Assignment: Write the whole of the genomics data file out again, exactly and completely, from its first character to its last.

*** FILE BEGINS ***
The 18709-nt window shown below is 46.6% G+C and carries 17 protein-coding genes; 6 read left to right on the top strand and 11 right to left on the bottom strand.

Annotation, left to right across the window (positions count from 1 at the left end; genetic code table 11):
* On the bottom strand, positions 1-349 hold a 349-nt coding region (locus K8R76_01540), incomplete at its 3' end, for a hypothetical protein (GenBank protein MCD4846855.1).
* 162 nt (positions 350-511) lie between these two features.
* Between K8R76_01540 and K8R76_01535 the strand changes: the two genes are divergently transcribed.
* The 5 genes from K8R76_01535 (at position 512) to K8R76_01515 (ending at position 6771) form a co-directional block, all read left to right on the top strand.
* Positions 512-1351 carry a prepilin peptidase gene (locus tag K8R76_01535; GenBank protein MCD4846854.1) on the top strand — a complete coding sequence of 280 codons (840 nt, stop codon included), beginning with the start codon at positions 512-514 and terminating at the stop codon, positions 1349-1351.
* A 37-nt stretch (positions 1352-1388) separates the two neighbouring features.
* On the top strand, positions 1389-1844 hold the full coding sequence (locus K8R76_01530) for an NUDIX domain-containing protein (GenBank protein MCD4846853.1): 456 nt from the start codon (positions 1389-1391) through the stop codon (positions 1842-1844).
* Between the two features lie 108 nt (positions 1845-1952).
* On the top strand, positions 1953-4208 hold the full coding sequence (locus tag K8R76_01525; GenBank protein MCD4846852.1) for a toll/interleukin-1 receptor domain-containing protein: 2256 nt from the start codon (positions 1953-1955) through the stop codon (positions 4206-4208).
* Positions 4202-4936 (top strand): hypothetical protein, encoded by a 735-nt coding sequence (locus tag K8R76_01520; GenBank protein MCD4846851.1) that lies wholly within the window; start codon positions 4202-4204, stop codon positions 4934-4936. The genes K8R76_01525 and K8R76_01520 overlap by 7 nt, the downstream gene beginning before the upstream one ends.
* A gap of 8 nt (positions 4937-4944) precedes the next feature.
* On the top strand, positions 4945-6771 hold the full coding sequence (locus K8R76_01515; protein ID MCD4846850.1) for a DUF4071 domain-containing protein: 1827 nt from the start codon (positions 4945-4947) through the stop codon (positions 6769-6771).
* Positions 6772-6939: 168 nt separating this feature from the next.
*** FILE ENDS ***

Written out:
The 18709-nt window shown below is 46.6% G+C and carries 17 protein-coding genes; 6 read left to right on the top strand and 11 right to left on the bottom strand.

Annotation, left to right across the window (positions count from 1 at the left end; genetic code table 11):
* On the bottom strand, positions 1-349 hold a 349-nt coding region (locus K8R76_01540), incomplete at its 3' end, for a hypothetical protein (GenBank protein MCD4846855.1).
* 162 nt (positions 350-511) lie between these two features.
* Between K8R76_01540 and K8R76_01535 the strand changes: the two genes are divergently transcribed.
* The 5 genes from K8R76_01535 (at position 512) to K8R76_01515 (ending at position 6771) form a co-directional block, all read left to right on the top strand.
* Positions 512-1351 carry a prepilin peptidase gene (locus tag K8R76_01535; GenBank protein MCD4846854.1) on the top strand — a complete coding sequence of 280 codons (840 nt, stop codon included), beginning with the start codon at positions 512-514 and terminating at the stop codon, positions 1349-1351.
* A 37-nt stretch (positions 1352-1388) separates the two neighbouring features.
* On the top strand, positions 1389-1844 hold the full coding sequence (locus K8R76_01530) for an NUDIX domain-containing protein (GenBank protein MCD4846853.1): 456 nt from the start codon (positions 1389-1391) through the stop codon (positions 1842-1844).
* Between the two features lie 108 nt (positions 1845-1952).
* On the top strand, positions 1953-4208 hold the full coding sequence (locus tag K8R76_01525; GenBank protein MCD4846852.1) for a toll/interleukin-1 receptor domain-containing protein: 2256 nt from the start codon (positions 1953-1955) through the stop codon (positions 4206-4208).
* Positions 4202-4936 (top strand): hypothetical protein, encoded by a 735-nt coding sequence (locus tag K8R76_01520; GenBank protein MCD4846851.1) that lies wholly within the window; start codon positions 4202-4204, stop codon positions 4934-4936. The genes K8R76_01525 and K8R76_01520 overlap by 7 nt, the downstream gene beginning before the upstream one ends.
* A gap of 8 nt (positions 4937-4944) precedes the next feature.
* On the top strand, positions 4945-6771 hold the full coding sequence (locus K8R76_01515; protein ID MCD4846850.1) for a DUF4071 domain-containing protein: 1827 nt from the start codon (positions 4945-4947) through the stop codon (positions 6769-6771).
* Positions 6772-6939: 168 nt separating this feature from the next.